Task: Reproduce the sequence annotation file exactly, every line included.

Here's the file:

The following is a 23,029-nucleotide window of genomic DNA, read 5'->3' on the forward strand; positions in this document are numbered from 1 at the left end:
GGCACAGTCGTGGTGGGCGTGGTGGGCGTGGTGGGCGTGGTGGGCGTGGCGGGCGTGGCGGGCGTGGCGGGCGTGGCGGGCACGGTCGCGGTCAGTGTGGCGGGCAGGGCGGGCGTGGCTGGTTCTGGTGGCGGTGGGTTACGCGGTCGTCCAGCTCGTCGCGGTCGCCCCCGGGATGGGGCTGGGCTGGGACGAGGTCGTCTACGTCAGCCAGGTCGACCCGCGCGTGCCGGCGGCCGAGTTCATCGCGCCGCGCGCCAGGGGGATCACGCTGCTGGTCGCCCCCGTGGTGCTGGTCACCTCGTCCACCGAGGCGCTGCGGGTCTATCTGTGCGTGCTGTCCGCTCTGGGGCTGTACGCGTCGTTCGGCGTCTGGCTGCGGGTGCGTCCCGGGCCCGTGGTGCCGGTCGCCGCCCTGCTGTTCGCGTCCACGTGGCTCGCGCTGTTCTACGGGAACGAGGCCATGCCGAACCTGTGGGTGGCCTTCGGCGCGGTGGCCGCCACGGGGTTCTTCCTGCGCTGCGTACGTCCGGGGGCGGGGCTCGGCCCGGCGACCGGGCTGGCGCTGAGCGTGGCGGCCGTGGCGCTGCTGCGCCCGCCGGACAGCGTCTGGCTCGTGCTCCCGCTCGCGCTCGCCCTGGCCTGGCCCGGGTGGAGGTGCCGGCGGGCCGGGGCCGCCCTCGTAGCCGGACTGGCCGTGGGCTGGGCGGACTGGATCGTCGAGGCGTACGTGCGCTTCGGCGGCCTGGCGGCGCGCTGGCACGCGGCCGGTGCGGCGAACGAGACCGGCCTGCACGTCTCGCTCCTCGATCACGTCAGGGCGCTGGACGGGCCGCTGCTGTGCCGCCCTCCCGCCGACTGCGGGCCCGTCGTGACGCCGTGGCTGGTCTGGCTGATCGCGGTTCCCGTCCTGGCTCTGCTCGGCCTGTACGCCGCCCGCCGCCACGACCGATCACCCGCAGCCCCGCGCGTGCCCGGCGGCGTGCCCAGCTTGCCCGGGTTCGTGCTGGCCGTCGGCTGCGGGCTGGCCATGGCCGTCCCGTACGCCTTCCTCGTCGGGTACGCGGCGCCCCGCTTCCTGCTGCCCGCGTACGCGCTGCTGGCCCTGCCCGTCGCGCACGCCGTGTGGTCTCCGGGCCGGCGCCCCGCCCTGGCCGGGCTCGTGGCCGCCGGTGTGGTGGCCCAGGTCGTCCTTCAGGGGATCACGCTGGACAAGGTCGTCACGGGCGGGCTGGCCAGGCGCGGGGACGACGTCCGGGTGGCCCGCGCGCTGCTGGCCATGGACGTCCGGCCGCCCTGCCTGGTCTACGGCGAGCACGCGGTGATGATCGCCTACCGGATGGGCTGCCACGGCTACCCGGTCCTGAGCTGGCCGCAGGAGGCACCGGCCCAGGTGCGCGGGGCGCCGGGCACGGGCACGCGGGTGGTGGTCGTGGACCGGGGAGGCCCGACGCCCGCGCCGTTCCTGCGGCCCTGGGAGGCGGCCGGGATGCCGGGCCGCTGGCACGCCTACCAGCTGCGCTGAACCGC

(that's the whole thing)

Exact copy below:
The following is a 23,029-nucleotide window of genomic DNA, read 5'->3' on the forward strand; positions in this document are numbered from 1 at the left end:
GGCACAGTCGTGGTGGGCGTGGTGGGCGTGGTGGGCGTGGTGGGCGTGGCGGGCGTGGCGGGCGTGGCGGGCGTGGCGGGCACGGTCGCGGTCAGTGTGGCGGGCAGGGCGGGCGTGGCTGGTTCTGGTGGCGGTGGGTTACGCGGTCGTCCAGCTCGTCGCGGTCGCCCCCGGGATGGGGCTGGGCTGGGACGAGGTCGTCTACGTCAGCCAGGTCGACCCGCGCGTGCCGGCGGCCGAGTTCATCGCGCCGCGCGCCAGGGGGATCACGCTGCTGGTCGCCCCCGTGGTGCTGGTCACCTCGTCCACCGAGGCGCTGCGGGTCTATCTGTGCGTGCTGTCCGCTCTGGGGCTGTACGCGTCGTTCGGCGTCTGGCTGCGGGTGCGTCCCGGGCCCGTGGTGCCGGTCGCCGCCCTGCTGTTCGCGTCCACGTGGCTCGCGCTGTTCTACGGGAACGAGGCCATGCCGAACCTGTGGGTGGCCTTCGGCGCGGTGGCCGCCACGGGGTTCTTCCTGCGCTGCGTACGTCCGGGGGCGGGGCTCGGCCCGGCGACCGGGCTGGCGCTGAGCGTGGCGGCCGTGGCGCTGCTGCGCCCGCCGGACAGCGTCTGGCTCGTGCTCCCGCTCGCGCTCGCCCTGGCCTGGCCCGGGTGGAGGTGCCGGCGGGCCGGGGCCGCCCTCGTAGCCGGACTGGCCGTGGGCTGGGCGGACTGGATCGTCGAGGCGTACGTGCGCTTCGGCGGCCTGGCGGCGCGCTGGCACGCGGCCGGTGCGGCGAACGAGACCGGCCTGCACGTCTCGCTCCTCGATCACGTCAGGGCGCTGGACGGGCCGCTGCTGTGCCGCCCTCCCGCCGACTGCGGGCCCGTCGTGACGCCGTGGCTGGTCTGGCTGATCGCGGTTCCCGTCCTGGCTCTGCTCGGCCTGTACGCCGCCCGCCGCCACGACCGATCACCCGCAGCCCCGCGCGTGCCCGGCGGCGTGCCCAGCTTGCCCGGGTTCGTGCTGGCCGTCGGCTGCGGGCTGGCCATGGCCGTCCCGTACGCCTTCCTCGTCGGGTACGCGGCGCCCCGCTTCCTGCTGCCCGCGTACGCGCTGCTGGCCCTGCCCGTCGCGCACGCCGTGTGGTCTCCGGGCCGGCGCCCCGCCCTGGCCGGGCTCGTGGCCGCCGGTGTGGTGGCCCAGGTCGTCCTTCAGGGGATCACGCTGGACAAGGTCGTCACGGGCGGGCTGGCCAGGCGCGGGGACGACGTCCGGGTGGCCCGCGCGCTGCTGGCCATGGACGTCCGGCCGCCCTGCCTGGTCTACGGCGAGCACGCGGTGATGATCGCCTACCGGATGGGCTGCCACGGCTACCCGGTCCTGAGCTGGCCGCAGGAGGCACCGGCCCAGGTGCGCGGGGCGCCGGGCACGGGCACGCGGGTGGTGGTCGTGGACCGGGGAGGCCCGACGCCCGCGCCGTTCCTGCGGCCCTGGGAGGCGGCCGGGATGCCGGGCCGCTGGCACGCCTACCAGCTGCGCTGAACCGC